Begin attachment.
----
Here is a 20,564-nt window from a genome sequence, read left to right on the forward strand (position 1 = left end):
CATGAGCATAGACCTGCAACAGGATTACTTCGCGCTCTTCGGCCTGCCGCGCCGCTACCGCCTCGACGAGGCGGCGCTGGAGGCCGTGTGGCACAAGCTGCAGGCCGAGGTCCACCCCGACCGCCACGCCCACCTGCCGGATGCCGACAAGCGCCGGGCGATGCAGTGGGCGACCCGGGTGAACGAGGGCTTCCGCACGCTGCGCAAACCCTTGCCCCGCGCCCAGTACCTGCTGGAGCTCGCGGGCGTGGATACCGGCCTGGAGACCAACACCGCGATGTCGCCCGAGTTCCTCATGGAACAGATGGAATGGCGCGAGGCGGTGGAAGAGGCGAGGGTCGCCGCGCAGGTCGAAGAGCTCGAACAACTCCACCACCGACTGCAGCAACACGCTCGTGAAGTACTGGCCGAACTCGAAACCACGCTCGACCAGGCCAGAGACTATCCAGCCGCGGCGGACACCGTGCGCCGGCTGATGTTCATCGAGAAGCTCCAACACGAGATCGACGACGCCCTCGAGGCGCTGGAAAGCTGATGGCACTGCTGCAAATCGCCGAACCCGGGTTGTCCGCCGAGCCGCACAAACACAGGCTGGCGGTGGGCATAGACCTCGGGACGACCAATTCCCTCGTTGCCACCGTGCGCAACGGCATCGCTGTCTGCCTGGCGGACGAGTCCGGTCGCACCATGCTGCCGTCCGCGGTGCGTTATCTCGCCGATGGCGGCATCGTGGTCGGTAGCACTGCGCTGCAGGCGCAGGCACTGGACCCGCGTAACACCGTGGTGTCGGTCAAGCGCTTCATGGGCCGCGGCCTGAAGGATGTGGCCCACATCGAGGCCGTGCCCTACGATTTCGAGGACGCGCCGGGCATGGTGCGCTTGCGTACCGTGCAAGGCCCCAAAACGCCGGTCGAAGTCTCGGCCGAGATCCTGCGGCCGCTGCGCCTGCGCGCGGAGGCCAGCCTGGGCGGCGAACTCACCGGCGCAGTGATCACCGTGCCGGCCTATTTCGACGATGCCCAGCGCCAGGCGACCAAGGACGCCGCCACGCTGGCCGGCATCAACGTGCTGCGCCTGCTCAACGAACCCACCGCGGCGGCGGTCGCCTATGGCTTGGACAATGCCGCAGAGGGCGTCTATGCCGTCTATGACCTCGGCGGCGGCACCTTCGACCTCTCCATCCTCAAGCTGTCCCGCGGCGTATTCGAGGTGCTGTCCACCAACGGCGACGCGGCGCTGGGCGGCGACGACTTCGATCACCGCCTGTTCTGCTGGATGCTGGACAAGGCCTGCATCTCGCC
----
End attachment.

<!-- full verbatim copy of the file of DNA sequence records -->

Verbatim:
Here is a 20,564-nt window from a genome sequence, read left to right on the forward strand (position 1 = left end):
CATGAGCATAGACCTGCAACAGGATTACTTCGCGCTCTTCGGCCTGCCGCGCCGCTACCGCCTCGACGAGGCGGCGCTGGAGGCCGTGTGGCACAAGCTGCAGGCCGAGGTCCACCCCGACCGCCACGCCCACCTGCCGGATGCCGACAAGCGCCGGGCGATGCAGTGGGCGACCCGGGTGAACGAGGGCTTCCGCACGCTGCGCAAACCCTTGCCCCGCGCCCAGTACCTGCTGGAGCTCGCGGGCGTGGATACCGGCCTGGAGACCAACACCGCGATGTCGCCCGAGTTCCTCATGGAACAGATGGAATGGCGCGAGGCGGTGGAAGAGGCGAGGGTCGCCGCGCAGGTCGAAGAGCTCGAACAACTCCACCACCGACTGCAGCAACACGCTCGTGAAGTACTGGCCGAACTCGAAACCACGCTCGACCAGGCCAGAGACTATCCAGCCGCGGCGGACACCGTGCGCCGGCTGATGTTCATCGAGAAGCTCCAACACGAGATCGACGACGCCCTCGAGGCGCTGGAAAGCTGATGGCACTGCTGCAAATCGCCGAACCCGGGTTGTCCGCCGAGCCGCACAAACACAGGCTGGCGGTGGGCATAGACCTCGGGACGACCAATTCCCTCGTTGCCACCGTGCGCAACGGCATCGCTGTCTGCCTGGCGGACGAGTCCGGTCGCACCATGCTGCCGTCCGCGGTGCGTTATCTCGCCGATGGCGGCATCGTGGTCGGTAGCACTGCGCTGCAGGCGCAGGCACTGGACCCGCGTAACACCGTGGTGTCGGTCAAGCGCTTCATGGGCCGCGGCCTGAAGGATGTGGCCCACATCGAGGCCGTGCCCTACGATTTCGAGGACGCGCCGGGCATGGTGCGCTTGCGTACCGTGCAAGGCCCCAAAACGCCGGTCGAAGTCTCGGCCGAGATCCTGCGGCCGCTGCGCCTGCGCGCGGAGGCCAGCCTGGGCGGCGAACTCACCGGCGCAGTGATCACCGTGCCGGCCTATTTCGACGATGCCCAGCGCCAGGCGACCAAGGACGCCGCCACGCTGGCCGGCATCAACGTGCTGCGCCTGCTCAACGAACCCACCGCGGCGGCGGTCGCCTATGGCTTGGACAATGCCGCAGAGGGCGTCTATGCCGTCTATGACCTCGGCGGCGGCACCTTCGACCTCTCCATCCTCAAGCTGTCCCGCGGCGTATTCGAGGTGCTGTCCACCAACGGCGACGCGGCGCTGGGCGGCGACGACTTCGATCACCGCCTGTTCTGCTGGATGCTGGACAAGGCCTGCATCTCGCC